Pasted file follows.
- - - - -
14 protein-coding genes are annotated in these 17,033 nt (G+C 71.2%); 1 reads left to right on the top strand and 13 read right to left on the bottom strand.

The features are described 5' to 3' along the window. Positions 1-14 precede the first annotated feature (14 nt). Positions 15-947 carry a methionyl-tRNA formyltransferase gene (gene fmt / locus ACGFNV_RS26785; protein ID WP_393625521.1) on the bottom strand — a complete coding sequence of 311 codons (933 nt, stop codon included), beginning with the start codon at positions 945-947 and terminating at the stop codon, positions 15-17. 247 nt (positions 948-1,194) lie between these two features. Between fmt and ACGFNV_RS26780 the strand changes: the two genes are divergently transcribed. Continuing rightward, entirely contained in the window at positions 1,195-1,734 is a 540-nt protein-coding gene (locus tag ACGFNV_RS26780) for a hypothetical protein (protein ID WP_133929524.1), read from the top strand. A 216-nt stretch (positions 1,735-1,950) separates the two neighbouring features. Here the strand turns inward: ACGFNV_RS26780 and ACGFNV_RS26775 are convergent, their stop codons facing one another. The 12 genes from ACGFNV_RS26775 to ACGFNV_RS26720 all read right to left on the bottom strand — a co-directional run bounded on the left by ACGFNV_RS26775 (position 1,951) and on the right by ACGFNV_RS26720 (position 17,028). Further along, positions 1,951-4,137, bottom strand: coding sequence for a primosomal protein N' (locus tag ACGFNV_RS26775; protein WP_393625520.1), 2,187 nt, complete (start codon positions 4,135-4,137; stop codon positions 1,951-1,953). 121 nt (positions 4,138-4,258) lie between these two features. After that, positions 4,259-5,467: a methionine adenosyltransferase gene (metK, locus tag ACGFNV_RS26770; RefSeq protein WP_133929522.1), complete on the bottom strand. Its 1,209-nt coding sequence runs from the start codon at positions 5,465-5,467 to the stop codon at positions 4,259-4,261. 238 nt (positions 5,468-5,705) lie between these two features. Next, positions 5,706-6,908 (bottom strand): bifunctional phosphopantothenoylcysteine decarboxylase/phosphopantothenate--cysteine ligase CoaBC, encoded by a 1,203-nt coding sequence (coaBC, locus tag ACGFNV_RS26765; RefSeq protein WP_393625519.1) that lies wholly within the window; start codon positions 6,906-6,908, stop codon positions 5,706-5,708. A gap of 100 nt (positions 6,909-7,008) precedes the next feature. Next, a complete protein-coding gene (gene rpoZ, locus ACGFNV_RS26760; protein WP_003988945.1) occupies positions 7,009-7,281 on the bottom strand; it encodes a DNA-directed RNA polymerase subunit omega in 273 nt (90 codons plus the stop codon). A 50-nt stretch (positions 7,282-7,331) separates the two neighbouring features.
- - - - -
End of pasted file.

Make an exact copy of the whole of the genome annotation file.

14 protein-coding genes are annotated in these 17,033 nt (G+C 71.2%); 1 reads left to right on the top strand and 13 read right to left on the bottom strand.

The features are described 5' to 3' along the window. Positions 1-14 precede the first annotated feature (14 nt). Positions 15-947 carry a methionyl-tRNA formyltransferase gene (gene fmt / locus ACGFNV_RS26785; protein ID WP_393625521.1) on the bottom strand — a complete coding sequence of 311 codons (933 nt, stop codon included), beginning with the start codon at positions 945-947 and terminating at the stop codon, positions 15-17. 247 nt (positions 948-1,194) lie between these two features. Between fmt and ACGFNV_RS26780 the strand changes: the two genes are divergently transcribed. Continuing rightward, entirely contained in the window at positions 1,195-1,734 is a 540-nt protein-coding gene (locus tag ACGFNV_RS26780) for a hypothetical protein (protein ID WP_133929524.1), read from the top strand. A 216-nt stretch (positions 1,735-1,950) separates the two neighbouring features. Here the strand turns inward: ACGFNV_RS26780 and ACGFNV_RS26775 are convergent, their stop codons facing one another. The 12 genes from ACGFNV_RS26775 to ACGFNV_RS26720 all read right to left on the bottom strand — a co-directional run bounded on the left by ACGFNV_RS26775 (position 1,951) and on the right by ACGFNV_RS26720 (position 17,028). Further along, positions 1,951-4,137, bottom strand: coding sequence for a primosomal protein N' (locus tag ACGFNV_RS26775; protein WP_393625520.1), 2,187 nt, complete (start codon positions 4,135-4,137; stop codon positions 1,951-1,953). 121 nt (positions 4,138-4,258) lie between these two features. After that, positions 4,259-5,467: a methionine adenosyltransferase gene (metK, locus tag ACGFNV_RS26770; RefSeq protein WP_133929522.1), complete on the bottom strand. Its 1,209-nt coding sequence runs from the start codon at positions 5,465-5,467 to the stop codon at positions 4,259-4,261. 238 nt (positions 5,468-5,705) lie between these two features. Next, positions 5,706-6,908 (bottom strand): bifunctional phosphopantothenoylcysteine decarboxylase/phosphopantothenate--cysteine ligase CoaBC, encoded by a 1,203-nt coding sequence (coaBC, locus tag ACGFNV_RS26765; RefSeq protein WP_393625519.1) that lies wholly within the window; start codon positions 6,906-6,908, stop codon positions 5,706-5,708. A gap of 100 nt (positions 6,909-7,008) precedes the next feature. Next, a complete protein-coding gene (gene rpoZ, locus ACGFNV_RS26760; protein WP_003988945.1) occupies positions 7,009-7,281 on the bottom strand; it encodes a DNA-directed RNA polymerase subunit omega in 273 nt (90 codons plus the stop codon). A 50-nt stretch (positions 7,282-7,331) separates the two neighbouring features.